Friday Interview: Art Salad Studio January 28, 2011 09:57
Our Friday artist interviews continue this week with fused glass
artist Jennifer Johnson. Based in Connecticut, Jennifer is the artist
behind the colorful jewelry collection, Art Salad Studio, whose unique
pendants and earrings we carry here at Craftland. Read on to learn
more about Jennifer.
When did you start your handmade business?
The official beginning of Art Salad Studio was September 2007. I was raring to go after putting my art on hold to explore a career in horticulture, marry my soulmate and have children. My love of fused glass remains intense and I luckily have found a niche with my original hand-painted designs.
Describe your studio for us.
I tend to take over any free space in my home, though I should be in my designated basement space. I’m a social creature and like to be where the action is, though my focus is much clearer when located on the sub-terrain level. My basement studio space consisted of 2 large tables and much shelving to hold sheets of glass, tools, grinders, more tools, book, etc…I have a separate area where I keep the kiln.
Describe your process of
designing and producing new pieces.
I am literally able to buy sheets of color as brilliant as wet paint. Layering different glass colors and hues always keep fusing fresh. I’m able to take my love of painting and scale it to a wearable size. Simple graphics always catch my eye and I hand paint my designs in fusible enamel paints. I often scratch back into my dried paint before firing to get even more detail and fine lines. Once I cut and paint my glass pieces, I fire them in the kiln to about 1500 degrees. It takes about 5 to 6 hours for a firing cycle. Out of the kiln, the melted glass is never perfectly shaped, so I grind each piece with my wet glass grinder. Once to the desired shape, I re-fire at a lower temp to fire polish the rough edges. Sometimes a piece will be manipulated and fired a number of times before I am happy with it. Lastly, I turn the fused glass into pendants or earrings by attaching bails.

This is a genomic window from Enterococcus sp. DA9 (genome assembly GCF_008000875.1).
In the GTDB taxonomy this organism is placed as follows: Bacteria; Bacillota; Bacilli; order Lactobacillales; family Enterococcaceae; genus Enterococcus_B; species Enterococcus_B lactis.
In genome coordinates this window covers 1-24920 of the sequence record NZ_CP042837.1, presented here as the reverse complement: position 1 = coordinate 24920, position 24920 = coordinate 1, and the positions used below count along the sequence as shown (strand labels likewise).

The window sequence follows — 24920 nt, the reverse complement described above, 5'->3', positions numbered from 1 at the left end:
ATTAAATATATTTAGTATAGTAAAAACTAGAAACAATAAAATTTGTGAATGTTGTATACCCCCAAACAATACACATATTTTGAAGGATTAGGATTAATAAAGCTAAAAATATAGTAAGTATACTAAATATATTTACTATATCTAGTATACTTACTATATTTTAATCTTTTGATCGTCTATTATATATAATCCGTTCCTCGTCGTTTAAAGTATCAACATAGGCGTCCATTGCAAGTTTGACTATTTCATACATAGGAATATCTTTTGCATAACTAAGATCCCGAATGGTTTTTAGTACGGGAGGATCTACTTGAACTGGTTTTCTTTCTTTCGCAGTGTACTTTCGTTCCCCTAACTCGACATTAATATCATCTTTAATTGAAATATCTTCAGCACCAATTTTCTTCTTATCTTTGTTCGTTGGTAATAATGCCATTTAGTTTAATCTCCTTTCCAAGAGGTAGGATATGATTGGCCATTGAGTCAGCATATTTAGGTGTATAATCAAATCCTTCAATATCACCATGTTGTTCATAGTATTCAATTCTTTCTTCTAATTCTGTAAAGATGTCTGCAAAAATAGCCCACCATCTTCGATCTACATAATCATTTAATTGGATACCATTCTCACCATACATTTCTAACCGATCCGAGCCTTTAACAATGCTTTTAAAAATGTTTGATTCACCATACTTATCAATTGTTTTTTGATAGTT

How does where you live influence your work?
Mother Nature is my muse, so it helps to be surrounded by the beauty of country living. I can visit the crook of a tree branch or observe a little bird whenever needed. The downfall to the podunk life is always having to travel a bit to visit a gallery, café, or decent supply store.
What do you do when you need a shot in the arm of
There are moments of ‘fluttering’ where a blast of good music can bring on a productive day of creating. There are other lulls in my inspiration that need to be perked up by attending an art class. Right now I’m enrolled in a metals class to see if I can take my jewelry to a higher level.
What advice would you offer to someone who
wants to take their crafting from hobby to business?
Baby steps. I worked a full-time job and crafted on the side, then went to part-time, and eventually weaned myself off the weekly paycheck. During that period I built up my local business, as well as collected the tools needed at a slow pace as not to get into debt. This fall I ran my kiln as often as physically possible. I’m searching for a larger one now that my demand is higher. I’m still working on my profit margin, fortunately my husband is supportive…literally.
When did you first become
involved in Craftland?
A dear friend of mine who attends RISD had said to me numerous times, “You should check out this great, little shop near my school called CRAFTLAND.” Literally 2 weeks later, I met Devienna at the first Craftopia Event in April of 2010. I felt it was fate.
I’m secretly addicted to online room escape games. The thrill of hunting for hidden clues, puzzles and riddles to solve is euphoric. My Nancy Drew fantasy has come true.